Vandy baseball has lost 11 players to the pros, but Will Clinard’s return provides hope

Monday, October 17, 2011 at 7:05pm

Tim Corbin received a gift when Will Clinard passed on professional baseball and returned to school.

Now Corbin just has to figure out where to put him.

That’s the dilemma facing Vanderbilt’s 10th-year head coach as the Commodores wrap up fall baseball practices this weekend with a two-game series against visiting Cal State Fullerton at Hawkins Field. 

“I’m really not too sure what we’ll do with him,” Corbin said. “… I think what makes it difficult for us is his value of where you want to put him — beginning of the game or the end of the game? When you look at our pitching staff, you have to determine where he can be best utilized with his experience. Could it be on a weekend or could it be several times — maybe three times — during the course of a week? I think those are the things we have to weigh.”

Clinard, a 6-foot-4, 215-pound right-hander, was drafted in the 30th round by the Minnesota Twins in June, but was the only one of a Southeastern Conference-record 12 VU players drafted in June to delay his professional career. 

“I didn’t want to leave it. I’m glad to have the opportunity to come back,” Clinard, a native of Cross Plains, Tenn., said. “There were some possibilities [professionally]. My mind was set on coming back to Vanderbilt.”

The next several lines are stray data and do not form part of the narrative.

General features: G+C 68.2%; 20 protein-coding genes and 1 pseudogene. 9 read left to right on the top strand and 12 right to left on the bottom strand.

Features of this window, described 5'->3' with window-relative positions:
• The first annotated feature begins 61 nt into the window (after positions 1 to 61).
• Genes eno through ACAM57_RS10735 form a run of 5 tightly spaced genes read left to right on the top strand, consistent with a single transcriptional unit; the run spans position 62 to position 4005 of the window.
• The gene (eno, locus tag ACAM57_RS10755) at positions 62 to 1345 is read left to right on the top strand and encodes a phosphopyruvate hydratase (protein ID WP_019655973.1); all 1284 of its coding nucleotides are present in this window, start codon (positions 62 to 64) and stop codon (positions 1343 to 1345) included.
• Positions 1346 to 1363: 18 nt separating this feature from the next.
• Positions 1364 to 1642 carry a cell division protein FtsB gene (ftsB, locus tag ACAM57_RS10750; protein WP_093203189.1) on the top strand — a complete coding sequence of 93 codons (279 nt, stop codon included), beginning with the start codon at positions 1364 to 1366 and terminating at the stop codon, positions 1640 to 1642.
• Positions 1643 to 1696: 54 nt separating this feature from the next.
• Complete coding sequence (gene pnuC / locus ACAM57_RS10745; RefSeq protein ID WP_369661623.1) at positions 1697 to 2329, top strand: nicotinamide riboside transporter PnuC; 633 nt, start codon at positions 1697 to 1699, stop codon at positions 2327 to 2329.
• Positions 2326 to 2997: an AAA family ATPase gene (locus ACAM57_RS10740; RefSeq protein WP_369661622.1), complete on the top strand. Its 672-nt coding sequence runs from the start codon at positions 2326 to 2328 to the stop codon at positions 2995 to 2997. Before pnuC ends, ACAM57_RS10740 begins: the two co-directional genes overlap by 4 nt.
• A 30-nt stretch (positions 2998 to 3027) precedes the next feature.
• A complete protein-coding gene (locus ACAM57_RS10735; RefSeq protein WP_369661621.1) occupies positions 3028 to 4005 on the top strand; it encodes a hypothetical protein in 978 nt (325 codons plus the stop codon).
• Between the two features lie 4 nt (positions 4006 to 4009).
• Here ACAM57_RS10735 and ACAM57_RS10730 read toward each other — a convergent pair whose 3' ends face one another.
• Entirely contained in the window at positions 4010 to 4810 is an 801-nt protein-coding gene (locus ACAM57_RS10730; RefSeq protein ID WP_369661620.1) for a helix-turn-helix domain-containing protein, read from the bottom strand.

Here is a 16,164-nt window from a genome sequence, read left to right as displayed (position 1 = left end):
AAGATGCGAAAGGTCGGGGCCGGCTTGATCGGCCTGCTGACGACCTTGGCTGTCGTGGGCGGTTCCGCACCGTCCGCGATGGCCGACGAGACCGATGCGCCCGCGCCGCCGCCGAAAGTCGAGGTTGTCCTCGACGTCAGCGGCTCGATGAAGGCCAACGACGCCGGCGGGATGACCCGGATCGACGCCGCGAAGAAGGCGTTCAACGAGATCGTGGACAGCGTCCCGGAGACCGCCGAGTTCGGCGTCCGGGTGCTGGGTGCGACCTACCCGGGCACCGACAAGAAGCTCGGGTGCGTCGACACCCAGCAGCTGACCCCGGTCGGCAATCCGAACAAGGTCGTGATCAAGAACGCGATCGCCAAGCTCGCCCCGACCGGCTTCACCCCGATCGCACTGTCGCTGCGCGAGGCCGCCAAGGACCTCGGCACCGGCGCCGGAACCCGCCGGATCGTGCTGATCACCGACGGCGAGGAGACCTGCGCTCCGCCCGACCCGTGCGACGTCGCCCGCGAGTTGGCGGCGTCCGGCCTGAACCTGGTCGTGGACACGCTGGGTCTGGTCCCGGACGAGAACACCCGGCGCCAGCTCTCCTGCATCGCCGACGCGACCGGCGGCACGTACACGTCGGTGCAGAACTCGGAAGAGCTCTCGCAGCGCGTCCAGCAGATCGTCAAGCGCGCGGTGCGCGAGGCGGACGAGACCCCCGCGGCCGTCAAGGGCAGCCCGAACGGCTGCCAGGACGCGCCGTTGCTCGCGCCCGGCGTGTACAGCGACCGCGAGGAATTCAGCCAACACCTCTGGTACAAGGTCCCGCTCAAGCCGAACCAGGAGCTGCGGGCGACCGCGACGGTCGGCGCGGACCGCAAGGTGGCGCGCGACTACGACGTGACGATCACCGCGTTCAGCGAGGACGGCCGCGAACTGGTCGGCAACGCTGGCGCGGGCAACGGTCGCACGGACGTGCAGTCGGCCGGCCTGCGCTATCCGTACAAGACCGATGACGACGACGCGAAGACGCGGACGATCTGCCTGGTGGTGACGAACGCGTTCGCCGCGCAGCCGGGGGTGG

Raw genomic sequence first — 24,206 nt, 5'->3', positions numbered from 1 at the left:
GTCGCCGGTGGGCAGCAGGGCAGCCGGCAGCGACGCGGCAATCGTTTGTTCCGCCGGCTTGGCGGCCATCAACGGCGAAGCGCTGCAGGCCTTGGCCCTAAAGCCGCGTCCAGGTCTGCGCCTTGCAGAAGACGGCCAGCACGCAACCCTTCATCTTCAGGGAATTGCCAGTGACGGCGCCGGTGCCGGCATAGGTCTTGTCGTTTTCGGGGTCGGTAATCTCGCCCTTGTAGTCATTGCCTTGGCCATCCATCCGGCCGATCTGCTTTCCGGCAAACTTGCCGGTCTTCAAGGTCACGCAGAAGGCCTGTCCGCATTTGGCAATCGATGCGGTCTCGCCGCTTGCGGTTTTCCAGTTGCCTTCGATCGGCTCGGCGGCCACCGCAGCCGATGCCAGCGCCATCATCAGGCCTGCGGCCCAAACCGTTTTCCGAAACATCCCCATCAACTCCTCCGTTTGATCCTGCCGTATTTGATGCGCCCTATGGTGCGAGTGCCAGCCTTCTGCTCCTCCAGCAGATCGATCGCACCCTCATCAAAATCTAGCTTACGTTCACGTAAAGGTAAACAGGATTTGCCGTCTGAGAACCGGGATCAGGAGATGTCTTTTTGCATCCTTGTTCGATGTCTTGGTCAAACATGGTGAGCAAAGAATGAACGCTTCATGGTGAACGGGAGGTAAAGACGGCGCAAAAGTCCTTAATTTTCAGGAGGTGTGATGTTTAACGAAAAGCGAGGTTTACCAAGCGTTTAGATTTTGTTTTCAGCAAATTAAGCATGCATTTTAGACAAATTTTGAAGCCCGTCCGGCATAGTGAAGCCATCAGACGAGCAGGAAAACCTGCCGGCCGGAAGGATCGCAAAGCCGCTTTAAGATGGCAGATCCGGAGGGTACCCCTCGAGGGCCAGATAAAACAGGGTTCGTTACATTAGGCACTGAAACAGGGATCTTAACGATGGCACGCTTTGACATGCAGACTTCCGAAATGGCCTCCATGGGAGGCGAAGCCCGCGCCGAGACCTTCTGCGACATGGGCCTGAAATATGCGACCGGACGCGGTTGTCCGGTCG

As a result, Clinard, a fourth-year junior, is the elder statesman of the 14-member pitching staff, which includes six freshmen. Gone from last season are all three weekend starters and five relief pitchers, including closer Navery Moore. 

Other than Clinard, only Sam Selman and freshmen All-Americans Kevin Ziomek and T.J. Pecoraro (who will miss most of the upcoming season due to Tommy John surgery) saw significant action on the mound during the 2011 campaign.

The weekend starting rotation when SEC play resumes next spring will most likely include a freshman — possibly top prospect and first-round pick Tyler Beede. But Clinard, a quick pitcher on the mound, offers another option.

“I can be anything,” he said. “Any role the coaches need me to fill, whatever is best for the team is best for me.”

He uses three pitches — fastball, slider and cutter — and Corbin says he has developed a couple variations off his fastball, “which makes him effective.”

In 2010, Clinard went 4-0 in 21 appearances — all but one in relief — with a 2.68 ERA. Last season, as the Commodores made their run to the College World Series, he became Corbin’s go-to guy in the bullpen. He finished the season with a 2.77 ERA and 2-2 record but led the team with 34 appearances. He struck out 48 and walked just 10 in 39 innings pitched. 

He pitched in six postseason contests, including three of the four CWS games, and allowed just one run on five hits in 11 2/3 innings. He pitched two innings or more in at least three games and worked 4 2/3 innings, striking out a career-high eight, in a decisive Super Regional victory over Oregon State. 

“He evolved and progressed into an elite — not just a good, but an elite — pitcher at the end of the game,” Corbin said. “We were riding a kid who felt good about himself and who was hot. He was the one that got the throw-your-glove moment at the end of the game, but he was the one who deserved to be out there at that time. ... We had a lot of trust in him. I think the reason we had trust in him is because he trusted himself.”

Now Corbin must decide by the time the 2012 season opener rolls around in February if Clinard is better suited to stay in the bullpen or in the starting rotation.

“We certainly want to do what is best for our team, what is best for Will,” Corbin said. “If there are other staff members that show us the ability to pitch at the end of the game then that may free him up to start. ... There are a lot of different ways we can utilize his strengths.”